The Linux user is mainly an unknown species: since you can download your distribution anonymously and everywhere the distributors know almost nothing about their userbase. Due to bittorrent and ftp mirrors even the user numbers are rough estimations at best. However, with Popcon and Smolt two different approaches exist to gather more information about the user base.
Popcon is short for popularity contest, as in Debian Popularity Contest. The idea is simple: a small piece of software on the users computer gathers data about the installed software and rough data about the usage of the software (regularly or not at all). These data are send to a central server which collects the data and provides them to everyone interested. All you have to do to participate is to install the popularity-contest package.
And the results speak for themselves: over 50k people participated in the contest and submitted usage information.
Of course, not everyone installed the package, and these who did are most likely more technique affine than the people who didn’t – but the data are still interesting. For example you can check how well your package is adopted and used – or not. And you can gather information if the a specific package you introduced is really used: webmin is installed on over 2k machines – but only used by a couple of hundreds regularly. Instead, clamav is installed on almost 5k machines and is regularly used on almost 3k machines.
Also, you can check for the general popularity of packages: totem is much more popular than Amarok (more Gnome users, I guess), but xine is much more popular than mplayer. And so on…
I must admit that I would love to have such information for Fedora because I would also like to see hints for the adoption of the packages I maintain. But at the moment it is highly unlikely that we will see such information
What Popcon is for used software is Smolt for the hardware: Smolt collects hardware information from every client participating. With Fedora 7 every user has to decide if s/he wants to take part in the data collection or not, which might increase the number of participants drastically. At the moment the database lists roughly 11k entries.
With these data at your hand you can easily check which kind of hardware is used – and where you put your focus on improved hardware integration and support if you want to please the Linux user base. Also, it might give some hints about what kind of hardware support you can expect.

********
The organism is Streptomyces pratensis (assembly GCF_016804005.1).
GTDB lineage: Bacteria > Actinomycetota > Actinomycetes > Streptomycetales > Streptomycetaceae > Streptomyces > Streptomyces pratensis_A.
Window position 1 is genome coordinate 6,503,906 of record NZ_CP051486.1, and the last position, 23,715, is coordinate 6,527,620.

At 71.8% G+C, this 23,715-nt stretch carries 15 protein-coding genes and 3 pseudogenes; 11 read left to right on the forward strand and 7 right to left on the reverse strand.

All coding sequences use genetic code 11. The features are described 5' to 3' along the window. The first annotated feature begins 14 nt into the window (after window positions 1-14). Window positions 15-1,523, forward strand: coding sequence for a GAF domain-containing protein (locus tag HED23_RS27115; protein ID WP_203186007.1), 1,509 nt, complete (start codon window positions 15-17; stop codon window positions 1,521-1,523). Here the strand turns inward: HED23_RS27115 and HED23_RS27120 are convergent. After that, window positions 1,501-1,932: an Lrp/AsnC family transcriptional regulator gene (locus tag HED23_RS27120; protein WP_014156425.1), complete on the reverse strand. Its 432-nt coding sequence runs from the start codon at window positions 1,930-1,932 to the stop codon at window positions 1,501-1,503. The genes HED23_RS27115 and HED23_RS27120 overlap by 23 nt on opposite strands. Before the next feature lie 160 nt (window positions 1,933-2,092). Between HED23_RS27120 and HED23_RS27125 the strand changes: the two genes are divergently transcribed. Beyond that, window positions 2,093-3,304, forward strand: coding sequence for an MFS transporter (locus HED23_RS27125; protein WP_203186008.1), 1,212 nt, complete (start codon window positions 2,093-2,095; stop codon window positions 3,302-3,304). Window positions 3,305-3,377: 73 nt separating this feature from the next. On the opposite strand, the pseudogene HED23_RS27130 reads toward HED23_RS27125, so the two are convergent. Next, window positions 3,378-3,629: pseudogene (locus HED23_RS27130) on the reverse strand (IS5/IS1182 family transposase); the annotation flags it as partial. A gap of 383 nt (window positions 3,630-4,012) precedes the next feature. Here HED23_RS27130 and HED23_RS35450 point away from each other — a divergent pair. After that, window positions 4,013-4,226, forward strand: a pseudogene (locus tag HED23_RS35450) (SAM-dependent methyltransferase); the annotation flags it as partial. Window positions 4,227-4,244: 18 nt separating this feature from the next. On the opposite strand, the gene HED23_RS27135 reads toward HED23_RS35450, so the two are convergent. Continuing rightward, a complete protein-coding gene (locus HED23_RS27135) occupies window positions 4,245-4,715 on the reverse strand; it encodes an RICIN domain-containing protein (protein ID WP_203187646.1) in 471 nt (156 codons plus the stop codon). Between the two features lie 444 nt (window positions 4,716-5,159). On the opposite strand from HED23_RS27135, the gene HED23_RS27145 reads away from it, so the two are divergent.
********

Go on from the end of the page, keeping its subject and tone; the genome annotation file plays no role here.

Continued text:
For example: one third of all machines have 512 MB Ram or less – therefore the distributor should be easy on the Ram. On the other side, on average more than one third of all machines have two or more CPUs/cores. Also, almost half of the installations are marked as Desktop and 20% as Laptop (and 20% as unknown).
But you can also check for the hardware used in one category: the Fedora people tend to use ATI hardware more than NVIDIA hardware.
Besides these hardware information Smolt also gathers basic information about the main system, like the default language, the version of the distribution and so on. This can be pretty important for distributors to have a picture how many people are still using old versions of a distribution and what it will mean when they are forced to upgrade, for example.
I really hope that it will become normal that all distributions collect information of both types. I would love to see a corporation, but as usual this is unlikely in the short time.
In the meantime, every distribution tries its own way. Ubuntu for example has the Ubuntu Hardware Database – which is seriously broken for month now which is pretty disappointing. But I’m sure they will fix it eventually.
In any case, speaking about statistics, you have to be careful and doubtful every time: since Popcon and Smolt both rely on volunteers you wont have a representative profile of the user base.
Also, gathering numbers might be tricky – for example, Debian’s popcon package was installed by less machines than machines which sent information, and the network device with the largest share among the Smolt users is used by 157.7% of all users…